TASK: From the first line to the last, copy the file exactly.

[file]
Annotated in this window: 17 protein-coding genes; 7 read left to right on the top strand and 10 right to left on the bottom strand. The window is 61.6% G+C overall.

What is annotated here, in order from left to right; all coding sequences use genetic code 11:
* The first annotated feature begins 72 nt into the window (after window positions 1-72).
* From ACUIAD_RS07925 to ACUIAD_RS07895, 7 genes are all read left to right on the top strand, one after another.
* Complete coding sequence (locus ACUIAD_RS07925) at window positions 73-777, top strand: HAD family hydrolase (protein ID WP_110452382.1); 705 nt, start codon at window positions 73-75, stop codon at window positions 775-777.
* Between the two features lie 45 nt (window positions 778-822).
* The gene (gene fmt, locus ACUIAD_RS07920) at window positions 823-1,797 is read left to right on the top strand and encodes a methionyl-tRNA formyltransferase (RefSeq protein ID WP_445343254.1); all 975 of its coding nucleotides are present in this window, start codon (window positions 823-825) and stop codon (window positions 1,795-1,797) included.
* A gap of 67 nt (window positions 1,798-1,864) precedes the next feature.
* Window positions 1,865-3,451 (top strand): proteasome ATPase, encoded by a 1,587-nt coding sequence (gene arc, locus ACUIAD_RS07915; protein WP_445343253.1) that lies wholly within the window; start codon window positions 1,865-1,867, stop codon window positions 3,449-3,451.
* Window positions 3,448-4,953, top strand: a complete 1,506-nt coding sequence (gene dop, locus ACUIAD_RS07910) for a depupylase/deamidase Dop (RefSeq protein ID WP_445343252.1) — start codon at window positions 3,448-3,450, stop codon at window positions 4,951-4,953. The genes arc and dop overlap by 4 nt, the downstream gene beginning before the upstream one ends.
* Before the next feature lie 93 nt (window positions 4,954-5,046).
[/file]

Annotated in this window: 17 protein-coding genes; 7 read left to right on the top strand and 10 right to left on the bottom strand. The window is 61.6% G+C overall.

What is annotated here, in order from left to right; all coding sequences use genetic code 11:
* The first annotated feature begins 72 nt into the window (after window positions 1-72).
* From ACUIAD_RS07925 to ACUIAD_RS07895, 7 genes are all read left to right on the top strand, one after another.
* Complete coding sequence (locus ACUIAD_RS07925) at window positions 73-777, top strand: HAD family hydrolase (protein ID WP_110452382.1); 705 nt, start codon at window positions 73-75, stop codon at window positions 775-777.
* Between the two features lie 45 nt (window positions 778-822).
* The gene (gene fmt, locus ACUIAD_RS07920) at window positions 823-1,797 is read left to right on the top strand and encodes a methionyl-tRNA formyltransferase (RefSeq protein ID WP_445343254.1); all 975 of its coding nucleotides are present in this window, start codon (window positions 823-825) and stop codon (window positions 1,795-1,797) included.
* A gap of 67 nt (window positions 1,798-1,864) precedes the next feature.
* Window positions 1,865-3,451 (top strand): proteasome ATPase, encoded by a 1,587-nt coding sequence (gene arc, locus ACUIAD_RS07915; protein WP_445343253.1) that lies wholly within the window; start codon window positions 1,865-1,867, stop codon window positions 3,449-3,451.
* Window positions 3,448-4,953, top strand: a complete 1,506-nt coding sequence (gene dop, locus ACUIAD_RS07910) for a depupylase/deamidase Dop (RefSeq protein ID WP_445343252.1) — start codon at window positions 3,448-3,450, stop codon at window positions 4,951-4,953. The genes arc and dop overlap by 4 nt, the downstream gene beginning before the upstream one ends.
* Before the next feature lie 93 nt (window positions 4,954-5,046).